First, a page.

You can also remove a replica using a similar process, in which you choose to remove rather than to add a replica.
might change the replication schedule if you have content that needs to
be replicated more or less often than normal. For example, you might
want a folder that contains important project information to replicate
whenever a change occurs. You could configure that folder to replicate
on a different schedule than the rest of the folders. Likewise, you can
configure a replication schedule at the public store level and have it
apply to all public folders in the store. In addition, you can use a
public store policy to configure replication settings, just as you did
in setting storage limits.
Server 2003 uses a multimaster replication model, which means that all
replicas of a public folder are equal and contain the exact same
content. A replica copied from one server to another is a separate
instance of a public folder and its content. There is no master replica,
which means that modifications to any replica are replicated to other
Depending on the nature of
the public folder, you may not want to replicate a particular public
folder. For example, you may have a public folder that contains critical
customer data that the users in your organization rely on to make
business decisions. To ensure that the information contained in the
public folder is completely up-to-date, you should consider not
replicating that particular public folder.
replicating a public folder, you should also weigh network traffic
against client traffic. A folder that contains constantly changing
information, such as a newsgroup downloaded from an external site, is
probably not a good candidate for replication because replicating such a
public folder could result in more network traffic than simply allowing
users to access it across the WAN.
usually occurs according to the defined schedule, there are times when
you might need to manually initiate replication rather than waiting for
the replication interval to elapse. An example would be when you have
just created a new public folder tree or public folder and want to make
it available to other servers immediately. You can initiate manual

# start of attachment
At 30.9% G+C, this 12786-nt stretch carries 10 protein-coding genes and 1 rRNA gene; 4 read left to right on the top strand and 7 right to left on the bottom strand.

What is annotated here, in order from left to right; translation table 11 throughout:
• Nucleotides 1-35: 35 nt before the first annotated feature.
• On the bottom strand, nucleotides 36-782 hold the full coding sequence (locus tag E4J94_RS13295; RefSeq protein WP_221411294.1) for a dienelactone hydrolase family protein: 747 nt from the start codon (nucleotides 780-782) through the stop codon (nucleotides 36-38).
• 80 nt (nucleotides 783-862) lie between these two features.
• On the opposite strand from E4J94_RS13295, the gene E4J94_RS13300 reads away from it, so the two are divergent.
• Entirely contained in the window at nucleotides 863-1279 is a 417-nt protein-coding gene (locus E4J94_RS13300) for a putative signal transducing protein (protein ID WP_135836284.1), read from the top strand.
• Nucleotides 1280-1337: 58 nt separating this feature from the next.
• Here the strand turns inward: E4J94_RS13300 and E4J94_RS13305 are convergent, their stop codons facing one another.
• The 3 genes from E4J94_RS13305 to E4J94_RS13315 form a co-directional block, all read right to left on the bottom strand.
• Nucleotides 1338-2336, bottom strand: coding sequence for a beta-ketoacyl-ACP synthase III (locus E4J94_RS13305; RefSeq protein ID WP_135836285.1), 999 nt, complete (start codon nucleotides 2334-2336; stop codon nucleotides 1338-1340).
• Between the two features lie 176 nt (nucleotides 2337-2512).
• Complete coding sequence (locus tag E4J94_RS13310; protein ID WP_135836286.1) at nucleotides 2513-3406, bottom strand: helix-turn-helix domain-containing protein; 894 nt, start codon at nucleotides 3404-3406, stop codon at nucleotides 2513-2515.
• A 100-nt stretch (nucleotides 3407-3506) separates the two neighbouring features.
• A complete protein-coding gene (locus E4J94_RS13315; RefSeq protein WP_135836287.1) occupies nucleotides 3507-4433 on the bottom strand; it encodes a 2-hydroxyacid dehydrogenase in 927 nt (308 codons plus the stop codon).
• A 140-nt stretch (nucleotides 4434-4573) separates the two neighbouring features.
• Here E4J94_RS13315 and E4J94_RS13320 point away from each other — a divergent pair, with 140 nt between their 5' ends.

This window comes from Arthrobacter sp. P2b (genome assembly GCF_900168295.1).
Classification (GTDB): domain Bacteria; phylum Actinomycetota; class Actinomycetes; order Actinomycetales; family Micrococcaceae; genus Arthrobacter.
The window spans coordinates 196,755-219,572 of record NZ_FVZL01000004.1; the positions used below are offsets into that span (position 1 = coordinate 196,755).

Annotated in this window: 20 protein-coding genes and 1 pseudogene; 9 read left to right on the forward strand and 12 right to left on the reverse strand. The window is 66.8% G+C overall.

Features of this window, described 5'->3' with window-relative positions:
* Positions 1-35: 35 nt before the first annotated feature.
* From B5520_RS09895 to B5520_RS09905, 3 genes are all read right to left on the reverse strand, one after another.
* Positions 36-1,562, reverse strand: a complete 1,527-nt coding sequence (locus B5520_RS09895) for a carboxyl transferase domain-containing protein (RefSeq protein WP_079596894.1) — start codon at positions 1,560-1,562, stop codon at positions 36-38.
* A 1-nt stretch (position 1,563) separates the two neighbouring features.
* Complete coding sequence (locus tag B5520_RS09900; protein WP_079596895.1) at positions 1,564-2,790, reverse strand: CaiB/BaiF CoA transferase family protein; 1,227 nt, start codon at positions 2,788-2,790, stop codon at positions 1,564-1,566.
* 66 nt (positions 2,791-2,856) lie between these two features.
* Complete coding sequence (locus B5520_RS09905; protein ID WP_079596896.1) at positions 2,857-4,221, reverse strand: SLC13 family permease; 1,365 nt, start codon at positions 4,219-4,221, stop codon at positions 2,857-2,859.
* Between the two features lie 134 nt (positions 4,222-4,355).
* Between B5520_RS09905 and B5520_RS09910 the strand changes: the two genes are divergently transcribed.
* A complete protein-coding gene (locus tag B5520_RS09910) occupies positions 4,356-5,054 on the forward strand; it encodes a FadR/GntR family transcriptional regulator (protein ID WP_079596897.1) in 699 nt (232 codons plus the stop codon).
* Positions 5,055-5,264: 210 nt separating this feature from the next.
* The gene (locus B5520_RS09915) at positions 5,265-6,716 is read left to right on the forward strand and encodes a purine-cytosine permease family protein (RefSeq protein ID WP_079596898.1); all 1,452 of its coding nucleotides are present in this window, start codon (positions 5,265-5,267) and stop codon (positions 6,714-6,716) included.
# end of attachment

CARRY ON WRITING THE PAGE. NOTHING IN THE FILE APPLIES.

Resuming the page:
replication on both public folder trees and public folders. To replicate
a public folder tree manually, perform the following steps:
Right-click the public folder tree in Exchange System Manager and click Send Hierarchy. The Send Hierarchy dialog box, shown in Figure 7, opens.
Figure 7. Manually replicating a public folder tree
the server that you want to replicate from (the source server), and
choose one or more servers that you want to replicate to (destination
servers). You can choose to resend only changes that have been made
since a specified number of days ago.
OK, and when Exchange System Manager prompts you that a large amount of
network traffic can be generated by this procedure, click Yes to
Manually replicating a
public folder is similar to the previous procedure. In step 1,
right-click the public folder and then click Send Contents. Steps 2 and 3
are the same.
Public Folder Referrals
When a user connects to a
public folder store and the store does not contain a copy of the content
the user is requesting, Exchange Server 2003 automatically redirects
the user to a server that does contain the content. This occurs behind
the scenes with no intervention required by the user and is known as a
referral. In the default configuration, Exchange Server 2003 will
attempt to refer the user to another server within the routing group and
then use the routing group structure to go to a server in another
routing group, if necessary. Exchange Server 2003 allows you to
configure specific servers to which referrals are allowed and to assign
costs to each server in order to prioritize the list of referral
servers. To customize the list of referral servers, perform the
Right-click the desired server in Exchange System Manager and click Properties.
Click the Public Folder Referrals tab, shown in Figure 8.
Figure 8. Configuring public folder referrals
default setting is to use routing groups. Click the drop-down list
under Public Folder Referral Options, and click Use Custom List.
Add and then select the servers you want to configure as referral
servers. Click OK when done, and then click OK again to save the new